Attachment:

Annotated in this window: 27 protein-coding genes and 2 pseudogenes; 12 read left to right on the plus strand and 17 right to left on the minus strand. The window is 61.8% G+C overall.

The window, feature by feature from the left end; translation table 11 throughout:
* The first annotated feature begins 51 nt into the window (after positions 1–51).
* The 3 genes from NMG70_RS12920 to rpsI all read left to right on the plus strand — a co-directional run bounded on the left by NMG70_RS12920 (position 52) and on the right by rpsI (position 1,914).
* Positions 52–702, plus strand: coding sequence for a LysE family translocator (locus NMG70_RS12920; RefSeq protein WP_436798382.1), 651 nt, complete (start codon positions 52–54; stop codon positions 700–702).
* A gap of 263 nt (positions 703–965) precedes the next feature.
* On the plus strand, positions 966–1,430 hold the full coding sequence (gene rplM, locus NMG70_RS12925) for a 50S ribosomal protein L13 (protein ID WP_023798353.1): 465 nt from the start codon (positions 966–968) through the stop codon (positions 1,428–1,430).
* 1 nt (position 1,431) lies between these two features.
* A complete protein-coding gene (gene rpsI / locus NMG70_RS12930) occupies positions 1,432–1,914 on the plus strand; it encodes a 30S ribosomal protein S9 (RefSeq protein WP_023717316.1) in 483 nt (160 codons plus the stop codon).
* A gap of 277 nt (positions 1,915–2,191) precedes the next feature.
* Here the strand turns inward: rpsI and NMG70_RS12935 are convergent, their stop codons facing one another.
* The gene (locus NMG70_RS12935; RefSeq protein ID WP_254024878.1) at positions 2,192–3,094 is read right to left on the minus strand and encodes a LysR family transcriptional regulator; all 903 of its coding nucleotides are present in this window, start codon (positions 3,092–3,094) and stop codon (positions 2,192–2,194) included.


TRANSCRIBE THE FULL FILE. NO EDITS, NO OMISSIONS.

Annotated in this window: 27 protein-coding genes and 2 pseudogenes; 12 read left to right on the plus strand and 17 right to left on the minus strand. The window is 61.8% G+C overall.

The window, feature by feature from the left end; translation table 11 throughout:
* The first annotated feature begins 51 nt into the window (after positions 1–51).
* The 3 genes from NMG70_RS12920 to rpsI all read left to right on the plus strand — a co-directional run bounded on the left by NMG70_RS12920 (position 52) and on the right by rpsI (position 1,914).
* Positions 52–702, plus strand: coding sequence for a LysE family translocator (locus NMG70_RS12920; RefSeq protein WP_436798382.1), 651 nt, complete (start codon positions 52–54; stop codon positions 700–702).
* A gap of 263 nt (positions 703–965) precedes the next feature.
* On the plus strand, positions 966–1,430 hold the full coding sequence (gene rplM, locus NMG70_RS12925) for a 50S ribosomal protein L13 (protein ID WP_023798353.1): 465 nt from the start codon (positions 966–968) through the stop codon (positions 1,428–1,430).
* 1 nt (position 1,431) lies between these two features.
* A complete protein-coding gene (gene rpsI / locus NMG70_RS12930) occupies positions 1,432–1,914 on the plus strand; it encodes a 30S ribosomal protein S9 (RefSeq protein WP_023717316.1) in 483 nt (160 codons plus the stop codon).
* A gap of 277 nt (positions 1,915–2,191) precedes the next feature.
* Here the strand turns inward: rpsI and NMG70_RS12935 are convergent, their stop codons facing one another.
* The gene (locus NMG70_RS12935; RefSeq protein ID WP_254024878.1) at positions 2,192–3,094 is read right to left on the minus strand and encodes a LysR family transcriptional regulator; all 903 of its coding nucleotides are present in this window, start codon (positions 3,092–3,094) and stop codon (positions 2,192–2,194) included.